This is my Grandfather’s recollections of the start of World War Two that he started to write under the title of “For My Grandchildren”. As far as I know the project got no further than is reproduced here.
I rather doubt whether I ever finished my story of my part in World War Two, but it maybe increasingly interests as it sinks back into the past. Already the attitudes and life in general, nearly fifty years ago, seem like the dark ages.
Part one deals with my brief and fairly inglorious part in the history of World War Two and experiences in the evacuation of Dunkirk when I and some 350,000 individuals got out of Europe in June 1940 and trained to fight another day.
I was married first in June 1936 and already the strain of world events was starting to effect our daily lives. Because of the situation in Spain our original plans to spend our honeymoon in that country changed and we decided on the French Savoy. The civil war made our seriously in June of the next year. The previous year Mussolini had invaded Abyssinia and in 1936 the Rome - Berlin Axis was announced and in the fairly near future seemed assured.
Towards the end of 1937 I had started to in the British Xylonite Co.’s hierarchy and knowing in the event of war I might find myself in a “reserved occupation” and unable to join the fight which I would have hated.
My original intention was to join the Navy as a career office but in 1925 when Washington Treaty (limiting the size of Navies and Capital Ships) [was signed], my father stopped me from going up for the Navy Exam saying I would find myself out of a job at 35. He was probably right and a lot of fathers had a similar views and the Navy’s intake dropped sharply. Anthony Davies who was equal with me at school became an Admiral fairly young.
I next tried the Royal Marines reserve in about 1935 but they did not want to know you unless you had family connections with the Marines.
Towards the end of 1937 I decided on the Royal Regiment of Artillery. I was then living in Langham about half way between Ipswich and Colchester and the Headquarters of the 58th Medium Regiment was at Ipswich. I went to see the Colonel and he accepted me immediately. I obtained both Certificate A and B in the Officers Training Corps at Oundle which was fairly unusual amongst his applicants. In fact in Certificate B I had gained the highest marks ever obtained by anybody at the School! I was “gazetted” at the end of the year and from then on went to drill nights in Ipswich twice a week. We went to a “firing” camp at Oakhampton on Dartmoor in August for which I had to give up half my two weeks annual holiday.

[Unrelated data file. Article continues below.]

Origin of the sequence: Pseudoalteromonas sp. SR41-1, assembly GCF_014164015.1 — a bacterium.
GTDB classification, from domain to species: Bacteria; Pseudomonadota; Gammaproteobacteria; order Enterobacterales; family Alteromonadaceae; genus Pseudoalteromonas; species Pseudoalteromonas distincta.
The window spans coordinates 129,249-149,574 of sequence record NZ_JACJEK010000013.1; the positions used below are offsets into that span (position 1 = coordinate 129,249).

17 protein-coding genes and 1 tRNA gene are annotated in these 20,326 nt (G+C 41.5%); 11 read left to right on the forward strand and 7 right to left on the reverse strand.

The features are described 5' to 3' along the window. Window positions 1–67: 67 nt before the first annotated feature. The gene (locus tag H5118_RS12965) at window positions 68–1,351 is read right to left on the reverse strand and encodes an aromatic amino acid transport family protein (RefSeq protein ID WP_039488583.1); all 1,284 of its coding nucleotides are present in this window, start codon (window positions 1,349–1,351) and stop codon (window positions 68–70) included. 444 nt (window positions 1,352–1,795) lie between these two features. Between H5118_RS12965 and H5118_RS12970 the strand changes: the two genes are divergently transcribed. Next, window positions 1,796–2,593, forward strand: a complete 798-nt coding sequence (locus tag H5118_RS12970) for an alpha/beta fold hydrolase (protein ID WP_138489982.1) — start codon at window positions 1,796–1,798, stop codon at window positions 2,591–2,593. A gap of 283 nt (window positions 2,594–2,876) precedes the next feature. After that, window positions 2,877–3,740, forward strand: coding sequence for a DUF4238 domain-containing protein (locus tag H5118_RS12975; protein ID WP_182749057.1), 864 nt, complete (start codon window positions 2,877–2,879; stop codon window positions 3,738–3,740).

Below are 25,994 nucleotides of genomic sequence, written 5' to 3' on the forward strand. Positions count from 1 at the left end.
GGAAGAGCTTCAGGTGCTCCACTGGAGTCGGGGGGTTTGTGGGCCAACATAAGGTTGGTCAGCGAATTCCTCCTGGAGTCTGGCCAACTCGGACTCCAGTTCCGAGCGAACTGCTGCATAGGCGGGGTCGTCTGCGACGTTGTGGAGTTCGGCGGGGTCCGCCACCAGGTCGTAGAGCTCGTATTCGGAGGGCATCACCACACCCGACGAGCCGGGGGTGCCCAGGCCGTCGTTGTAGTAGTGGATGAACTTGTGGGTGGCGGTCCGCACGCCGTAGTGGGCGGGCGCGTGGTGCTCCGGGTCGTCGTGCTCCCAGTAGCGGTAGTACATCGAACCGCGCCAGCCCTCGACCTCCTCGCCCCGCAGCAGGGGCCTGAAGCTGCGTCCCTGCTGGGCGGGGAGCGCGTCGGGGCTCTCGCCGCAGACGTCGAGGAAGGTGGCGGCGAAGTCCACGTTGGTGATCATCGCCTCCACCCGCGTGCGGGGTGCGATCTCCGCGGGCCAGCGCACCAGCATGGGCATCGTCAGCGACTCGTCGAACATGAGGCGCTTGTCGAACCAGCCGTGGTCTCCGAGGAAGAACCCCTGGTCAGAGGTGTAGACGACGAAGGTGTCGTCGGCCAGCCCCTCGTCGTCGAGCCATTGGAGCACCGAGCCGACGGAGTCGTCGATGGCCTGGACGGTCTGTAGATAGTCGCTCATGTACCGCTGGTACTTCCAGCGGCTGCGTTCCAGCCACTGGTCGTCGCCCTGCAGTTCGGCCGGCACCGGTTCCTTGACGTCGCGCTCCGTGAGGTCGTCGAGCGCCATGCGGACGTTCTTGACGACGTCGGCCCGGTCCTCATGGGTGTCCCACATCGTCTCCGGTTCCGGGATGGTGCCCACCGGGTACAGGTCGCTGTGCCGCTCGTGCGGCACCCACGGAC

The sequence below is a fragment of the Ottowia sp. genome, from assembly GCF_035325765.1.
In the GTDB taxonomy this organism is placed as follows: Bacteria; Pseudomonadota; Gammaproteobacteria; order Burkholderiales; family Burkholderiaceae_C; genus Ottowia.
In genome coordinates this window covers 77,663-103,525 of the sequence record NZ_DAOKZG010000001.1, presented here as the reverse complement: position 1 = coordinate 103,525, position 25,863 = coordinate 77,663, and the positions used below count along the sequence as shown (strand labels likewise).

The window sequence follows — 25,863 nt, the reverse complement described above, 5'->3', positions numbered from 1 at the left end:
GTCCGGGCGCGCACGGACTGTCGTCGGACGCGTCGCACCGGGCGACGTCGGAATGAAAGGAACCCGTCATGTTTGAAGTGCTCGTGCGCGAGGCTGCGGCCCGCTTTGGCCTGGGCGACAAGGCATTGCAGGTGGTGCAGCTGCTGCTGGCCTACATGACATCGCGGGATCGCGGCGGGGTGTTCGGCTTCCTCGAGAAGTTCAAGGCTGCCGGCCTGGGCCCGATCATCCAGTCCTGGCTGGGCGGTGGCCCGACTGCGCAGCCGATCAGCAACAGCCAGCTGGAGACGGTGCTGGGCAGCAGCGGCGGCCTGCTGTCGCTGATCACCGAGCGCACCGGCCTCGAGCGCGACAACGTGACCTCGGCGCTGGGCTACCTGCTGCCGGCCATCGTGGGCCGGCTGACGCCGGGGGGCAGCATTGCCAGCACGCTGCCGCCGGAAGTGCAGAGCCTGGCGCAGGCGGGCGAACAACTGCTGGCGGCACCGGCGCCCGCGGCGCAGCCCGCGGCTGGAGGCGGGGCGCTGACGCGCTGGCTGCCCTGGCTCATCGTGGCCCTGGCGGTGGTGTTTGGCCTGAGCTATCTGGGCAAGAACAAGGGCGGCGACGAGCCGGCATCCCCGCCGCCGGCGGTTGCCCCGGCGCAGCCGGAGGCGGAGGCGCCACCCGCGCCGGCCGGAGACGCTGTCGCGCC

We had an interesting and amusing camp and the things we got away with would create “front page” scandals in the world of today, but after all the Territorial Army was one of the country’s best young mens’ drinking clubs!
We still employed mostly incredibly involved World War One procedures and to fire on a predicted target took about four hours (at the end of the war we would have been ashamed if we could not achieve the same effect in 10 minutes).
At camp we fired the depot battery’s elderly 4.5 howitzers as they were being phased out and there was surplus ammunition. It had a maximum range of about 5,000 yards and fired a 45lb shell.
Our own guns were 6-inch BL Howizters firing a 100lb shell a maximum range of just under 10,000 yards which had been introduced into the army in 1916 and all of ours were of 1918 vintage with fixed trails, iron shod wheels and only 8 degrees of traverse. Even now they seem like weapons from the Ark!
Shortly after returning from Camp the government decided to double the T.A. and each regiment formed a second line. The 58th formed the 67th to which, luckily, I was not posted. Another event was the complete change in formation, drill and procedures mostly based on the French pattern and the 58th became two batteries, 229 and 230 each of two troops and a Battery H.Q., each troop of four guns (thus 16 guns per regiment) and I was posted to 230 Battery as Assistant Command Post Officer (ACPO) a new organisation, mainly to layout and survey the battery area and to work on barrages and predicted fire.
In 1939 in June we took our holiday in the south of France and witnessed a French national “blue out” which did not seem very effective. In early August the Regiment went to a non firing camp in Roedean in Sussex, just beside the famous girls school. While we were there Germany and Russia signed their notorious non-aggression pact and war seemed certain.
It was, and we had only been home for two weeks when the T.A. was embodied and I reported to the Sudbury Drill Hall while Angela droved back in full “black out” conditions, luckily there was a moon. Over the next few days we moved our furniture to store in Sudbury and closed up the house in Langham (the owner who lived in London wanted it) and Angela who was about two months pregnant with Christopher moved into a pub in Sudbury.
War was declared three days later… It was a hectic time.
[Unfortunately the first sentence proves rather prescient since as far as I know this was all that was written.]